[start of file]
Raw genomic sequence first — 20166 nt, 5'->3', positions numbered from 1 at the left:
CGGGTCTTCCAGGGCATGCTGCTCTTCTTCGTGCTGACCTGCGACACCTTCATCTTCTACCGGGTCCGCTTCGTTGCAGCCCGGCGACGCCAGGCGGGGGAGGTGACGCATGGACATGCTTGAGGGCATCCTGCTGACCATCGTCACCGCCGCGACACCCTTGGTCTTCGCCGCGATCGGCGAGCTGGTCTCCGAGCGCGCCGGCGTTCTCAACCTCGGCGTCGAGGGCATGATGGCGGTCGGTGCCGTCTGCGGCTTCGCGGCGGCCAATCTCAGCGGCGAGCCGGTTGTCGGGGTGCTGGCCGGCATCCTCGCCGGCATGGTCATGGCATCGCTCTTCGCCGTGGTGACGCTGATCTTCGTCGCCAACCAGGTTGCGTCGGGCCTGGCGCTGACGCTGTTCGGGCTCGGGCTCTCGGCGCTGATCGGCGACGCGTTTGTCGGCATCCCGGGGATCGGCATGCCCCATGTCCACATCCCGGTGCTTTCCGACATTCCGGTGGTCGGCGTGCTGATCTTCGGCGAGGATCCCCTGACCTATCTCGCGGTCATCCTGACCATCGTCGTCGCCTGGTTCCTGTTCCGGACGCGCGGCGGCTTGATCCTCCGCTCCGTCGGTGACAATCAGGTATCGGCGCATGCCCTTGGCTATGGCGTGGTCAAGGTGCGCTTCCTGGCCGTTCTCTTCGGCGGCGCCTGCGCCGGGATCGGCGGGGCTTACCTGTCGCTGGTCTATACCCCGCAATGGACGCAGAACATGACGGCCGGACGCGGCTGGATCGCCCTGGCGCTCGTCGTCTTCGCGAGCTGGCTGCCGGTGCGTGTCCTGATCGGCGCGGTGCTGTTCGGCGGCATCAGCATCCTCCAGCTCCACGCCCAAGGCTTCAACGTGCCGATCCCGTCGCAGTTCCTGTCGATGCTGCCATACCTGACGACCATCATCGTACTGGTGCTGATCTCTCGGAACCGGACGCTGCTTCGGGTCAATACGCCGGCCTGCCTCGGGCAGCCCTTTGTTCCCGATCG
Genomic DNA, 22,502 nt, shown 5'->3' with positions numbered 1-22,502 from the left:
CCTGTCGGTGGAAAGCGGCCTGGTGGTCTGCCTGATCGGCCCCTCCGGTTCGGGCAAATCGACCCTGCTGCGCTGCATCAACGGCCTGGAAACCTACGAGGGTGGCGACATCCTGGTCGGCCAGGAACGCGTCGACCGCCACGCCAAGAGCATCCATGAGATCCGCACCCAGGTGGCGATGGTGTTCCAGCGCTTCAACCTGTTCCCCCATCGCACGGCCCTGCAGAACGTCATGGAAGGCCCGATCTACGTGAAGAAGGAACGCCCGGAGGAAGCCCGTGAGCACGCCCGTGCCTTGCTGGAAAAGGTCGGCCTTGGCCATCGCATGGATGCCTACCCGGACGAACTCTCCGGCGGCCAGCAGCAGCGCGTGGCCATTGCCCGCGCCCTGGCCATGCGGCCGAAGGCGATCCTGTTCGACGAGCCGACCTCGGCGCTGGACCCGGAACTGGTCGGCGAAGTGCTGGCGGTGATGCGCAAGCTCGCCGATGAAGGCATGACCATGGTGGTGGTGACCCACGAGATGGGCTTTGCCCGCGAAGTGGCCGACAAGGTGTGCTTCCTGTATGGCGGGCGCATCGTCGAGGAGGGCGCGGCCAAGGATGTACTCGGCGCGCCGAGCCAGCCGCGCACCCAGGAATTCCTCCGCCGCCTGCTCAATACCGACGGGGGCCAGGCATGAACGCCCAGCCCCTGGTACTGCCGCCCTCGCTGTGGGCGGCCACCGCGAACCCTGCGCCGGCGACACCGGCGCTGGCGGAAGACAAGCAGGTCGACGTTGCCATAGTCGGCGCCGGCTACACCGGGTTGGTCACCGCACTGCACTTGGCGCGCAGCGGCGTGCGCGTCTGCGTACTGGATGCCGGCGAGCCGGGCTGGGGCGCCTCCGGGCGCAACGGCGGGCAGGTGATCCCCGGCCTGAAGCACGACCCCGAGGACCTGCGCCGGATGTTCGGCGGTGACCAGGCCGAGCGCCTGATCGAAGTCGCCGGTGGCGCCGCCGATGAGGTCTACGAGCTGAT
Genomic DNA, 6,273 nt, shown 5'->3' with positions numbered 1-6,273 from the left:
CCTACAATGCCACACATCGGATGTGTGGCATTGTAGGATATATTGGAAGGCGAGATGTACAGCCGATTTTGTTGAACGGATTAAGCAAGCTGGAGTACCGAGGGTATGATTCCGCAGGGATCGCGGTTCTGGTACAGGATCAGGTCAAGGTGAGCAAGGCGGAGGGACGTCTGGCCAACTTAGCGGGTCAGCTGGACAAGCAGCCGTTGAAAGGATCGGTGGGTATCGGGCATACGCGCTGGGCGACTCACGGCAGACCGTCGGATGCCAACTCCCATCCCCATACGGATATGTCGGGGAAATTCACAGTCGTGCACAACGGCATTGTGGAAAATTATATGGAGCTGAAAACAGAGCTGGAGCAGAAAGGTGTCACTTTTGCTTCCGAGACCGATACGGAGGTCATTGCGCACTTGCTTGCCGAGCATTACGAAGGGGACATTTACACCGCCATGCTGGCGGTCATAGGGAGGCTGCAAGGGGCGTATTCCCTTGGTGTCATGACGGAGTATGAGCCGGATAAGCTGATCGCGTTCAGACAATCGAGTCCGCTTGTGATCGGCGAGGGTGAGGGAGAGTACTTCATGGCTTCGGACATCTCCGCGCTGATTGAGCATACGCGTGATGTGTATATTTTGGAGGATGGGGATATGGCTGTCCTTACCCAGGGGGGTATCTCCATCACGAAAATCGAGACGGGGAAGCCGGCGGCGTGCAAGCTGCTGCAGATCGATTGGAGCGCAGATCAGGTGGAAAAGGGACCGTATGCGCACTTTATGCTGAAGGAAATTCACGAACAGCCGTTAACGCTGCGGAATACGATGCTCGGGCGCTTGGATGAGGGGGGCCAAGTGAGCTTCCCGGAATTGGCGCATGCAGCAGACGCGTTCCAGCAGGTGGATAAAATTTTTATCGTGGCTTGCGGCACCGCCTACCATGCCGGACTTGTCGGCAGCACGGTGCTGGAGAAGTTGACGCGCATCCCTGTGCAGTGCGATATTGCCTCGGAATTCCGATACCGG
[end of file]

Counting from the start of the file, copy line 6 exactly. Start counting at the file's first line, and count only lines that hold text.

CCTACAATGCCACACATCGGATGTGTGGCATTGTAGGATATATTGGAAGGCGAGATGTACAGCCGATTTTGTTGAACGGATTAAGCAAGCTGGAGTACCGAGGGTATGATTCCGCAGGGATCGCGGTTCTGGTACAGGATCAGGTCAAGGTGAGCAAGGCGGAGGGACGTCTGGCCAACTTAGCGGGTCAGCTGGACAAGCAGCCGTTGAAAGGATCGGTGGGTATCGGGCATACGCGCTGGGCGACTCACGGCAGACCGTCGGATGCCAACTCCCATCCCCATACGGATATGTCGGGGAAATTCACAGTCGTGCACAACGGCATTGTGGAAAATTATATGGAGCTGAAAACAGAGCTGGAGCAGAAAGGTGTCACTTTTGCTTCCGAGACCGATACGGAGGTCATTGCGCACTTGCTTGCCGAGCATTACGAAGGGGACATTTACACCGCCATGCTGGCGGTCATAGGGAGGCTGCAAGGGGCGTATTCCCTTGGTGTCATGACGGAGTATGAGCCGGATAAGCTGATCGCGTTCAGACAATCGAGTCCGCTTGTGATCGGCGAGGGTGAGGGAGAGTACTTCATGGCTTCGGACATCTCCGCGCTGATTGAGCATACGCGTGATGTGTATATTTTGGAGGATGGGGATATGGCTGTCCTTACCCAGGGGGGTATCTCCATCACGAAAATCGAGACGGGGAAGCCGGCGGCGTGCAAGCTGCTGCAGATCGATTGGAGCGCAGATCAGGTGGAAAAGGGACCGTATGCGCACTTTATGCTGAAGGAAATTCACGAACAGCCGTTAACGCTGCGGAATACGATGCTCGGGCGCTTGGATGAGGGGGGCCAAGTGAGCTTCCCGGAATTGGCGCATGCAGCAGACGCGTTCCAGCAGGTGGATAAAATTTTTATCGTGGCTTGCGGCACCGCCTACCATGCCGGACTTGTCGGCAGCACGGTGCTGGAGAAGTTGACGCGCATCCCTGTGCAGTGCGATATTGCCTCGGAATTCCGATACCGG